I'm wondering if *you* understand the concept of identification and why we need it, to be frank. But more to the point...

> Your drivers licence has become so much more than just a "drivers licence."

Why should a government issued "drivers license" be the gold standard for identification, and why should anybody be bound to require the presence of such an ID for a private transaction (like opening a bank account, purchasing alcohol, buying a gun, boarding an airplane, etc.)? The government can't do anything else right, why would we trust them with our identities? And even more to the point still is this.. it's just not a proper role for government to mandate anything about how we identify ourselves. The only proper roles of government are to provide rule-of-law, protect private property rights, and - arguably - to enforce contracts.

Now if the government wants to say "fine, if you expect us to enforce your contract, then identify yourself to our standards" then ok... but they have no basis to tell another private person/entity that they must - in turn - require a government sanctioned ID in order to conduct business with me.

more than 5 years ago

FBI Bringing Biometric Photo Scanning To North Carolina, Via DMV

psykocrime Re:I wonder what would have happened (221 comments)

Unfortunately the NC state government are just lap dogs for the Feds. Our DMV has been one of the most aggressive about complying with RealID, and otherwise participating in the feds privacy violating schemes, for years now. Sad for a state with an unofficial state motto of "First In Freedom", huh?

more than 5 years ago

The Best Fictional Doomsday Devices

psykocrime Re:Skynet? (340 comments)

They had a universe-destroying threat at least once every season.

How about Logopolis? That was a great "universe destroying" concept... just plain old entropy. :-)

more than 6 years ago



Why The "Star Trek Computer" Will Be Open Source and Apache Licensed

psykocrime psykocrime writes  |  about 2 years ago

psykocrime (61037) writes "The crazy kids at Fogbeam Labs have a new blog post up, positing that there is a trend towards advanced projects in NLP, Information Retrieval, Big Data and the Semantic Web moving to the Apache Software Foundation. Considering that Apache UIMA is a key component of IBM Watson is it wrong to believe that the organization behind Hadoop, OpenNLP, Jena, Stanbol, Mahout and Lucene will ultimately be the home of a real "Star Trek Computer"?"

Post "Good Google", Who Will Defend The Open Web?

psykocrime psykocrime writes  |  about 2 years ago

psykocrime writes "The crazy kids at Fogbeam Labs have started a discussion about Google and their relationship with the Open Web, and questioning who will step up to defend these principles, even as Google seem to be abdicating their position as such a champion. Some candidates mentioned include Yahoo, IBM, Red Hat, Mozilla, Microsoft and The Wikimedia Foundation, among others. The question is, what organization(s) have BOTH the necessary clout and the required ethical principles, to truly champion the Open Web, in the face of commercial efforts which are clearly inimical to Open Source, Open Standards, Libre Culture and other elements of an Open Web?"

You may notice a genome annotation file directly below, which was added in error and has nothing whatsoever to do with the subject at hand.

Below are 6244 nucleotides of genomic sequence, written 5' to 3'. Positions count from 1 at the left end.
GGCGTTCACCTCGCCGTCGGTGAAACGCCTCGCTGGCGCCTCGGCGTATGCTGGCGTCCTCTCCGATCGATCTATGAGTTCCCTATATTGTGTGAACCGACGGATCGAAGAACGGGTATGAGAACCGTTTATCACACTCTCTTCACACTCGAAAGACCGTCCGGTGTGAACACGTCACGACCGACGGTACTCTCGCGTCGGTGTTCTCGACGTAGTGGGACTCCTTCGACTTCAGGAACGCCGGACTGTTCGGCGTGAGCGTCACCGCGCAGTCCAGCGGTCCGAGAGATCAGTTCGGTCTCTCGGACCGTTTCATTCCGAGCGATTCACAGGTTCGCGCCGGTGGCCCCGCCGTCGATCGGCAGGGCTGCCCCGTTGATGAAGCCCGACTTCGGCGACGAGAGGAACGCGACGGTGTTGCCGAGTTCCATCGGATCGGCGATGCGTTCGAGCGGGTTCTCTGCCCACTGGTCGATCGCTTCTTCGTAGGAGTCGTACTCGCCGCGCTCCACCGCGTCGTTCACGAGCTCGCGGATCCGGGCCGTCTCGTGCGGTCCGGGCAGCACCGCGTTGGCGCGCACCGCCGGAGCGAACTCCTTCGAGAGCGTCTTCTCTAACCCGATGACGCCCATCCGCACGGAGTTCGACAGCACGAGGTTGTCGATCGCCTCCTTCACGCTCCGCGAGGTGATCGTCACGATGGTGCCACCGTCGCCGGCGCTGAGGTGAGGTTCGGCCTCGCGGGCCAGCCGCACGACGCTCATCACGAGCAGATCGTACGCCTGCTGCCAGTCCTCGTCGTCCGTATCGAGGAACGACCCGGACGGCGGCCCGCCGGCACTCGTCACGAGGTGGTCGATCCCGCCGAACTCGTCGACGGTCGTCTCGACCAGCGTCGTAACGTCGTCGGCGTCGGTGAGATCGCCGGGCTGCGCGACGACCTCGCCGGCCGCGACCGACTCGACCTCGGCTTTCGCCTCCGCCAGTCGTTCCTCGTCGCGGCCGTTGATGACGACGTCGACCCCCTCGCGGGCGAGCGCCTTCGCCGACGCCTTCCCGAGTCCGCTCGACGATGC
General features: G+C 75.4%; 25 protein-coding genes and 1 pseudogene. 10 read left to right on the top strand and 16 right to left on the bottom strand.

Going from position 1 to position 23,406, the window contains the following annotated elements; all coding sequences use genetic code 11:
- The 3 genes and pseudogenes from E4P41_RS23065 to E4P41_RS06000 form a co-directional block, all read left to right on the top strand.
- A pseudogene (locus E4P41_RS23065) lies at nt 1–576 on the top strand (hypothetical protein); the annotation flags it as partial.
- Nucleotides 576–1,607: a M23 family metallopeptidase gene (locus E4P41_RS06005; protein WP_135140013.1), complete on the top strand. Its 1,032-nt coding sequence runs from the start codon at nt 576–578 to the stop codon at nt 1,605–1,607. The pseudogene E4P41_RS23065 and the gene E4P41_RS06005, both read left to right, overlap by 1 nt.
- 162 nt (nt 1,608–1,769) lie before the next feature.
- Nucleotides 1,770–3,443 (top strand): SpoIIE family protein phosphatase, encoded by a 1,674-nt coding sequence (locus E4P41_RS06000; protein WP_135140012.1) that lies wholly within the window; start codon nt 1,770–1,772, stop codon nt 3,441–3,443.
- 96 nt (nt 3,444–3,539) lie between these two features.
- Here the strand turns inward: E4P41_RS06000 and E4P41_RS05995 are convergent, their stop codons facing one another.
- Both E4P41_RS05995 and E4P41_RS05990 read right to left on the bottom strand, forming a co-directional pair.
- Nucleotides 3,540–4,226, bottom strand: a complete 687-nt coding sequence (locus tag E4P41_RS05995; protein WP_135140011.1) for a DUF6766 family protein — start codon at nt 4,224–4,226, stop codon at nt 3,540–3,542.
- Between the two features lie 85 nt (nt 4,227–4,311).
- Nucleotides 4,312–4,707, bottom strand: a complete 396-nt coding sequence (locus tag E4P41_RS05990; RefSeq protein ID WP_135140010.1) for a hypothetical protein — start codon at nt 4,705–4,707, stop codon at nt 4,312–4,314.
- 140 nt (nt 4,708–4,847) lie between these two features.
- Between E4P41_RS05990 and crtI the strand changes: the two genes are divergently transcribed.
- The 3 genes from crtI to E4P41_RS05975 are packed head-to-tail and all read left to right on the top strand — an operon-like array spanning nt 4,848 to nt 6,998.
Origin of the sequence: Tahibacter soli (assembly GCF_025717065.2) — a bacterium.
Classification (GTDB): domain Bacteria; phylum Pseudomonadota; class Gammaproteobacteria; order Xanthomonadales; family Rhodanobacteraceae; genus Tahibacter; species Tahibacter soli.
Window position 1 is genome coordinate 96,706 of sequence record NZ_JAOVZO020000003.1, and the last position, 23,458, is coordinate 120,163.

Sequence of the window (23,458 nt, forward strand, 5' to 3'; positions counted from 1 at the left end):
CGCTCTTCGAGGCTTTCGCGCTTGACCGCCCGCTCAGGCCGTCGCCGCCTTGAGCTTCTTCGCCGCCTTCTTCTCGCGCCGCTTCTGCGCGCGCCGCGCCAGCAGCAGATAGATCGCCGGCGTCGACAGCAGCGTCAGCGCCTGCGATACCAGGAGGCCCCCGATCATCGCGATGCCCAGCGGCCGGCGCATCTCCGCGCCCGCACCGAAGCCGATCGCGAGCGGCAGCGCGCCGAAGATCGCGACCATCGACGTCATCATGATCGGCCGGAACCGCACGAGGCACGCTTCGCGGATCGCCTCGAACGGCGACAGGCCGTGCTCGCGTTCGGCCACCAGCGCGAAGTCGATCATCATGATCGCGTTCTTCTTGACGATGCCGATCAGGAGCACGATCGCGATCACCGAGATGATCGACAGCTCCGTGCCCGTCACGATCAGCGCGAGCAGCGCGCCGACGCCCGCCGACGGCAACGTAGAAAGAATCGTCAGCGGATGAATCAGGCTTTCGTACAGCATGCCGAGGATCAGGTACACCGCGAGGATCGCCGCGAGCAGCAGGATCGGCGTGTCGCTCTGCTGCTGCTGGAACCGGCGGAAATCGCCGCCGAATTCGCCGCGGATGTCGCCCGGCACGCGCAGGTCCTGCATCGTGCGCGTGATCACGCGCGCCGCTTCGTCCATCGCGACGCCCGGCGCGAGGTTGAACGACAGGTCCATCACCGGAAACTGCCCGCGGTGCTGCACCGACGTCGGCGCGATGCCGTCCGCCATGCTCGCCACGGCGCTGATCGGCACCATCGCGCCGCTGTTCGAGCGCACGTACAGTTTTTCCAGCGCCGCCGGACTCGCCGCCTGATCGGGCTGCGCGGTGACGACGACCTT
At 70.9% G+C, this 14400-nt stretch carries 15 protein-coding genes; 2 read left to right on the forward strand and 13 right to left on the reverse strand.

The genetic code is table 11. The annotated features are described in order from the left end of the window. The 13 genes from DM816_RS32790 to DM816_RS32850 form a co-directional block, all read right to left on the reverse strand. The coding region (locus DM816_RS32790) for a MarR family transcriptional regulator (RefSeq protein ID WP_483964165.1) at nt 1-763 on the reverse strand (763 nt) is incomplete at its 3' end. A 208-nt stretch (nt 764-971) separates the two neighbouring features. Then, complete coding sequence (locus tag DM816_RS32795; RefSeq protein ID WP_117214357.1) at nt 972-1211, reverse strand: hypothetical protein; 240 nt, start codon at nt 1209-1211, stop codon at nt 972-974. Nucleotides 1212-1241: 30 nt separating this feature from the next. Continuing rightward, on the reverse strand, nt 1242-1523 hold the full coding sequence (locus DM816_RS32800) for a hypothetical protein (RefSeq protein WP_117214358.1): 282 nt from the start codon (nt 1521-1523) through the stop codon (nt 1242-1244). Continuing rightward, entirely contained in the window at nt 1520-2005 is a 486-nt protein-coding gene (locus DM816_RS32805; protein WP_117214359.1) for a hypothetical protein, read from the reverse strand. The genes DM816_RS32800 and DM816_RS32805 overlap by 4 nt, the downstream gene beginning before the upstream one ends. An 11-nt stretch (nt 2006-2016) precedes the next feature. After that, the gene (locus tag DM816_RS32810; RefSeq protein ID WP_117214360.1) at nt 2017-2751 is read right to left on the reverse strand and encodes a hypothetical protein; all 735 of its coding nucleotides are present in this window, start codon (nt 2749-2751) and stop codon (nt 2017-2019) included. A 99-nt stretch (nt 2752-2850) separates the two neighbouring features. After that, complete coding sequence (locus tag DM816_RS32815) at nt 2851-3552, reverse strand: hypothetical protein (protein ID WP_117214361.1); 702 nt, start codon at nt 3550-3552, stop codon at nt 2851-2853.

Is The Hacker Ethic Compatible With A For-Profit Company?

psykocrime psykocrime writes  |  about 2 years ago

psykocrime writes "Fogbeam Labs look at the relationship between the Hacker Ethic and for-profit companies, with a nod to Google's recent "War on RSS", as well as Cory Doctorow's "The Coming War On General Purposes computing". The Free Software Foundation, Red Hat, Mozilla and the Electronic Frontier Foundation are organizations who appear to be on the right side of the issues, but out of that group, only Red Hat is a for-profit company. Where are all the for-profit companies that are imbued with the Hacker Ethic?"
Link to Original Source

IBM withdraws outsourcing patent application

psykocrime psykocrime writes  |  more than 7 years ago

psykocrime writes "Regarding the recently discussed IBM application for a patent on off-shoring jobs; IBM have now dropped said patent claim and placed the "innovation" in the public domain.

IBM has put into the public domain and withdrawn its application for patent number US2007/0162321 — Outsourcing of Services. This patent application covers analyzing work flows, skills, economic costs, etc. Here's why we are withdrawing it — IBM adopted a new policy a year ago to sharply reduce business method patent filings and instead stress significant technical content in its patents. Even though the patent application in question was filed eight months before the policy took effect in September, 2006, had the policy been in place at the time, IBM would not have filed the application. We're glad the community pointed this application out so IBM could take swift action."

Link to Original Source

Consumer JRE: small, fast, easy to install Java

psykocrime psykocrime writes  |  more than 7 years ago

psykocrime writes "Sun Microsystems have released the "Consumer JRE" version of Java, now known as Java SE 6 Update N. This update features the "Kernel" installation which: "lets first time Java users run applets and Web Start applications without waiting for the whole JRE download." This release makes Java much stronger competitor to Flash and other RIA platforms. Additional new features include a Quick Starter, the new Nimbus cross-platform Look & Feel for Swing and a new JRE update mechanism, among others."